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CFR - ImmigrationCSR26

CFR - ImmigrationCSR26

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Published by: Mrkva2000 account! on Sep 15, 2007
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The Bernard and Irene Schwartz Series on American Competitiveness
The EconomicLogic of IllegalImmigration
Gordon H. Hanson
CSR NO. 26, APRIL 2007COUNCIL ON FOREIGN RELATIONS
 
Founded in 1921, the Council on Foreign Relations is an independent, national membershiporganization and a nonpartisan center for scholars dedicated to producing and disseminating ideas sothat individual and corporate members, as well as policymakers, journalists, students, and interestedcitizens in the United States and other countries, can better understand the world and the foreign policy choices facing the United States and other governments. The Council does this by conveningmeetings; conducting a wide-ranging Studies Program; publishing
 Foreign Affairs
, the preeminent journal covering international affairs and U.S. foreign policy; maintaining a diverse membership;sponsoring Independent Task Forces and Special Reports; and providing up-to-date information aboutthe world and U.S. foreign policy on the Council’s website, CFR.org.THE COUNCIL TAKES NO INSTITUTIONAL POSITION ON POLICY ISSUES AND HAS NOAFFILIATION WITH THE U.S. GOVERNMENT. ALL STATEMENTS OF FACT ANDEXPRESSIONS OF OPINION CONTAINED IN ITS PUBLICATIONS ARE THE SOLERESPONSIBILITY OF THE AUTHOR OR AUTHORS.Council Special Reports (CSRs) are concise policy briefs, produced to provide a rapid response to adeveloping crisis or contribute to the public’s understanding of current policy dilemmas. CSRs arewritten by individual authors—who may be Council fellows or acknowledged experts from outside theinstitution—in consultation with an advisory committee, and are intended to take sixty days or lessfrom inception to publication. The committee serves as a sounding board and provides feedback on adraft report. It usually meets twice—once before a draft is written and once again when there is a draftfor review; however, advisory committee members, unlike Task Force members, are not asked to signoff on the report or to otherwise endorse it. Once published, CSRs are posted on the Council’swebsite, CFR.org.Council Special Reports in the Bernard and Irene Schwartz Series on American Competitivenessexplore challenges to the long-term health of the U.S. economy. In a globalizing world, the prosperityof American firms and workers is ever more directly affected by critical government policy choices inareas such as spending, taxation, trade, immigration, and intellectual property rights. The reports in theBernard and Irene Schwartz series analyze the major issues affecting American economiccompetitiveness and help policymakers identify the concrete steps they can take to promote it.For further information about the Council or this report, please write to the Council on ForeignRelations, 58 East 68th Street, New York, NY 10021, or call the Communications office at 212-434-9400. Visit our website, CFR.org.Copyright © 2007 by the Council on Foreign Relations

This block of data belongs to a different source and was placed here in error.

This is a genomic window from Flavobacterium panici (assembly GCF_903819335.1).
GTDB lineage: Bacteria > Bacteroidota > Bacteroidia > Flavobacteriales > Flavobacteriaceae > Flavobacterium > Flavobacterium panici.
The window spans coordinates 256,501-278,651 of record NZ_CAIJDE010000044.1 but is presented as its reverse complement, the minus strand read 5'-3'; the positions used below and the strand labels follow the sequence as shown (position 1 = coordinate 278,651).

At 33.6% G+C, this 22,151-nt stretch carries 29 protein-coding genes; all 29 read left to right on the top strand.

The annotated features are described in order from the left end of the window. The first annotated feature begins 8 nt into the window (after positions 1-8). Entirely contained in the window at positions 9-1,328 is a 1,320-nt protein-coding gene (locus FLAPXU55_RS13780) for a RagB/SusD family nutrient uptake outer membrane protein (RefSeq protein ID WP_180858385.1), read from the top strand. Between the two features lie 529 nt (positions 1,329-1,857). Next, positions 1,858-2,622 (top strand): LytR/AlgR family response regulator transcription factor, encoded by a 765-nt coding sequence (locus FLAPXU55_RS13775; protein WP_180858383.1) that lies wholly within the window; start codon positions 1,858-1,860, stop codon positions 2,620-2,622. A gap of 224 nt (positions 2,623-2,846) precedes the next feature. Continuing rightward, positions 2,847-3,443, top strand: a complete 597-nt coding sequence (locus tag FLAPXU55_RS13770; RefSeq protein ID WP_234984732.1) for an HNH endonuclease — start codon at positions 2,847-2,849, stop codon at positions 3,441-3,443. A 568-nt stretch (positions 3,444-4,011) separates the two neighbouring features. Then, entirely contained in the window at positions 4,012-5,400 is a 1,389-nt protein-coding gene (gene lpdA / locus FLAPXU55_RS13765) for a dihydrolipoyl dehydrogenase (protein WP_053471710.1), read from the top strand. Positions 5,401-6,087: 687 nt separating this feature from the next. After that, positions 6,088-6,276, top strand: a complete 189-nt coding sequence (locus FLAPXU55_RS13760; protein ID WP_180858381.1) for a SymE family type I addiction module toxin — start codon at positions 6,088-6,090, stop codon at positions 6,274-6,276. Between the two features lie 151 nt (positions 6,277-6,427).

®
Inc.All rights reserved.Printed in the United States of America.This report may not be reproduced in whole or in part, in any form beyond the reproduction permitted by Sections 107 and 108 of the U.S. Copyright Law Act (17 U.S.C. Sections 107 and 108) andexcerpts by reviewers for the public press, without express written permission from the Council onForeign Relations. For information, write to the Publications Office, Council on Foreign Relations, 58East 68th Street, New York, NY 10021.To submit a letter in response to a Council Special Report for publication on our website, CFR.org,you may send an email to CSReditor@cfr.org. Alternatively, letters may be mailed to us at:Publications Department, Council on Foreign Relations, 58 East 68th Street, New York, NY 10021.Letters should include the writer’s name, postal address, and daytime phone number. Letters may beedited for length and clarity, and may be published online. Please do not send attachments. All letters become the property of the Council on Foreign Relations and will not be returned. We regret that,owing to the volume of correspondence, we cannot respond to every letter.

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